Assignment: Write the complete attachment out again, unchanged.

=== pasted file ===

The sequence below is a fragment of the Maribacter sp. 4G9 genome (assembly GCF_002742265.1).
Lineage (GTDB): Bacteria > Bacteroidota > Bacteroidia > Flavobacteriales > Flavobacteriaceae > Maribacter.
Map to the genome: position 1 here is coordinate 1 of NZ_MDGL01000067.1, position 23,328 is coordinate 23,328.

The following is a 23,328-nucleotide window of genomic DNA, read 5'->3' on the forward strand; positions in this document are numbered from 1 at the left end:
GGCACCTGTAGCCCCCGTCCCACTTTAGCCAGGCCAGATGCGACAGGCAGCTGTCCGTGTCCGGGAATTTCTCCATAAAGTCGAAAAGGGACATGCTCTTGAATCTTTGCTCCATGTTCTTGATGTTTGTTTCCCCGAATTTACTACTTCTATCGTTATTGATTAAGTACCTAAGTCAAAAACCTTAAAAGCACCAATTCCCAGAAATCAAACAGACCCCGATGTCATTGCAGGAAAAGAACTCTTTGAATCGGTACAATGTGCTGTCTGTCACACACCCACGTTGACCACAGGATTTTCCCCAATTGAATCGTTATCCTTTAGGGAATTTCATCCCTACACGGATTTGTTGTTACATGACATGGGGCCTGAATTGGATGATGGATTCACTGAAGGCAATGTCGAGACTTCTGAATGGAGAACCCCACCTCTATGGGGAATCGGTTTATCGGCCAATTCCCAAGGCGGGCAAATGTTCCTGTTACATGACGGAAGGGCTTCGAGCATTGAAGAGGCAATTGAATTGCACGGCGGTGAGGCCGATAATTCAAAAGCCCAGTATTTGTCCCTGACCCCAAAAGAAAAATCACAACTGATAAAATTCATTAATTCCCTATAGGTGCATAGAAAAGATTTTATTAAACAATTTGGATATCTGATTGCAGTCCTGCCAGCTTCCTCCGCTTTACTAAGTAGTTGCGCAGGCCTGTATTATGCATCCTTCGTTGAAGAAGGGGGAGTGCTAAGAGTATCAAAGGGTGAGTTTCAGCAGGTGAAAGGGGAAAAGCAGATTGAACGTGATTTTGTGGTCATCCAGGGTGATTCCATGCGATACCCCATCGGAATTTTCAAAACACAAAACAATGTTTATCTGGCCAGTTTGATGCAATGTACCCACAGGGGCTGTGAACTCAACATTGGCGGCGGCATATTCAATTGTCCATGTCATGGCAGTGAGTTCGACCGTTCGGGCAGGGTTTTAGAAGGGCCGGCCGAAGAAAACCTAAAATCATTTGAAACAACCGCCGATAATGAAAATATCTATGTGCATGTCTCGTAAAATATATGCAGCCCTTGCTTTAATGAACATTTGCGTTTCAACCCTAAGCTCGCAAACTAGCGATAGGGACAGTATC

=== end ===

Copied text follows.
The sequence below is a fragment of the Maribacter sp. 4G9 genome (assembly GCF_002742265.1).
Lineage (GTDB): Bacteria > Bacteroidota > Bacteroidia > Flavobacteriales > Flavobacteriaceae > Maribacter.
Map to the genome: position 1 here is coordinate 1 of NZ_MDGL01000067.1, position 23,328 is coordinate 23,328.

The following is a 23,328-nucleotide window of genomic DNA, read 5'->3' on the forward strand; positions in this document are numbered from 1 at the left end:
GGCACCTGTAGCCCCCGTCCCACTTTAGCCAGGCCAGATGCGACAGGCAGCTGTCCGTGTCCGGGAATTTCTCCATAAAGTCGAAAAGGGACATGCTCTTGAATCTTTGCTCCATGTTCTTGATGTTTGTTTCCCCGAATTTACTACTTCTATCGTTATTGATTAAGTACCTAAGTCAAAAACCTTAAAAGCACCAATTCCCAGAAATCAAACAGACCCCGATGTCATTGCAGGAAAAGAACTCTTTGAATCGGTACAATGTGCTGTCTGTCACACACCCACGTTGACCACAGGATTTTCCCCAATTGAATCGTTATCCTTTAGGGAATTTCATCCCTACACGGATTTGTTGTTACATGACATGGGGCCTGAATTGGATGATGGATTCACTGAAGGCAATGTCGAGACTTCTGAATGGAGAACCCCACCTCTATGGGGAATCGGTTTATCGGCCAATTCCCAAGGCGGGCAAATGTTCCTGTTACATGACGGAAGGGCTTCGAGCATTGAAGAGGCAATTGAATTGCACGGCGGTGAGGCCGATAATTCAAAAGCCCAGTATTTGTCCCTGACCCCAAAAGAAAAATCACAACTGATAAAATTCATTAATTCCCTATAGGTGCATAGAAAAGATTTTATTAAACAATTTGGATATCTGATTGCAGTCCTGCCAGCTTCCTCCGCTTTACTAAGTAGTTGCGCAGGCCTGTATTATGCATCCTTCGTTGAAGAAGGGGGAGTGCTAAGAGTATCAAAGGGTGAGTTTCAGCAGGTGAAAGGGGAAAAGCAGATTGAACGTGATTTTGTGGTCATCCAGGGTGATTCCATGCGATACCCCATCGGAATTTTCAAAACACAAAACAATGTTTATCTGGCCAGTTTGATGCAATGTACCCACAGGGGCTGTGAACTCAACATTGGCGGCGGCATATTCAATTGTCCATGTCATGGCAGTGAGTTCGACCGTTCGGGCAGGGTTTTAGAAGGGCCGGCCGAAGAAAACCTAAAATCATTTGAAACAACCGCCGATAATGAAAATATCTATGTGCATGTCTCGTAAAATATATGCAGCCCTTGCTTTAATGAACATTTGCGTTTCAACCCTAAGCTCGCAAACTAGCGATAGGGACAGTATC